The European Union is often accused of being an undemocratic conspiracy against its common people. Tell that to the British, who are discovering to their chagrin that sometimes the EU gives voters exactly what they say they want.

This week witnessed another few turns in the Brexit psychodrama. The House of Commons directly rejected Prime Minister Theresa May’s preferred exit plan and the next day indirectly rebuked Labour Party leader Jeremy Corbyn for providing pathetic opposition to Mrs. May. Fine. This is how a parliamentary democracy works. If no majority of lawmakers can coalesce around a Brexit plan, they shouldn’t be making one.

Which is where the unheralded democracy kicks in. Underlying this political fiasco—the years of unsatisfactory negotiations with Brussels, the cabinet infighting in the U.K., the high-profile political resignations, the humiliating legislative defeats—is one reality. The U.K. is on track to leave the EU March 29 in the cleanest way possible, without any deal binding the country back into the bloc. Den Rest des Beitrags lesen »

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Brexit: Blame it on the banking crisis

Posted by hkarner - 19. Januar 2019

Nicholas Crafts 15 January 2019, vox.eu

Professor of Economics and Economic History at the University of Warwick and CEPR

The banking crisis of ten years ago was a serious policy failure (Independent Commission on Banking 2011). Leverage increased dramatically from the late 1980s to the crisis while loss-absorbing equity capital was inadequate. Regulation that addressed these issues could have maintained financial stability at minimal cost to economic growth (Miles et al. 2013).

The banking crisis was damaging in many ways, most obviously through the output and fiscal costs of the recessionary shock that it imposed on the economy. The key point for the argument of this column is that it reduced the level of potential output in the economy and accordingly raised the structural budget deficit. This effect comes through decreases in capital, human capital and total factor productivity. A conventional estimate might be that the crisis of ten years ago probably reduced the level of potential output in the UK by somewhere between 3.8% and 7.5% (Table 1).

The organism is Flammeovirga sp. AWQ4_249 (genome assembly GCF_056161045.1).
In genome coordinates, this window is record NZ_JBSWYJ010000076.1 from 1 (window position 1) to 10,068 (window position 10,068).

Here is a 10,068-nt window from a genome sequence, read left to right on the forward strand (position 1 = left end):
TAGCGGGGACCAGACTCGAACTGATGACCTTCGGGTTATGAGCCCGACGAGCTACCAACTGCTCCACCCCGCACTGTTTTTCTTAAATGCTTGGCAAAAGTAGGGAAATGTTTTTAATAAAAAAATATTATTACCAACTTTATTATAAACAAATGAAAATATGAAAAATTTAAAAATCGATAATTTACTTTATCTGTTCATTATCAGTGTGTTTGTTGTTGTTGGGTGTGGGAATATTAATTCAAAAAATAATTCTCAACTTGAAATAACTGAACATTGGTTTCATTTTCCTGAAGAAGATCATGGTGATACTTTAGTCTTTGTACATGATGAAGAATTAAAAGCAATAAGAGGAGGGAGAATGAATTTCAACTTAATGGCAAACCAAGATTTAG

Table 1 Estimates of the impact of the banking crisis on the level of UK potential output (% GDP) Den Rest des Beitrags lesen »

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Economists reconsider how much governments can borrow

Posted by hkarner - 19. Januar 2019

Date: 17-01-2019
Source: The Economist: Free exchange
Subject:The profession is becoming less debt-averse

In the last three months of 2018 America’s federal government borrowed $317bn, or about 6% of quarterly gdp. The deficit was 1.5 percentage points higher than in the same quarter the year earlier, despite the fact that the unemployment rate fell below 4% in the intervening period. In cash terms America borrowed in a single quarter as much as it did in all of 2006, towards the peak of the previous economic cycle.

Such figures might once have sent the country’s deficit scolds into conniptions. But scolds are in short supply, at least within the halls of Congress. Republicans were the architects of President Donald Trump’s budget-busting tax plan. Some Democrats are less content than ever to tie their hands with the fiscal rules that Republicans routinely flout. Early this year progressive Democrats urged Nancy Pelosi, the speaker of the House of Representatives, to abandon “paygo” rules, which require that new spending be paid for with matching tax increases or offsetting spending cuts.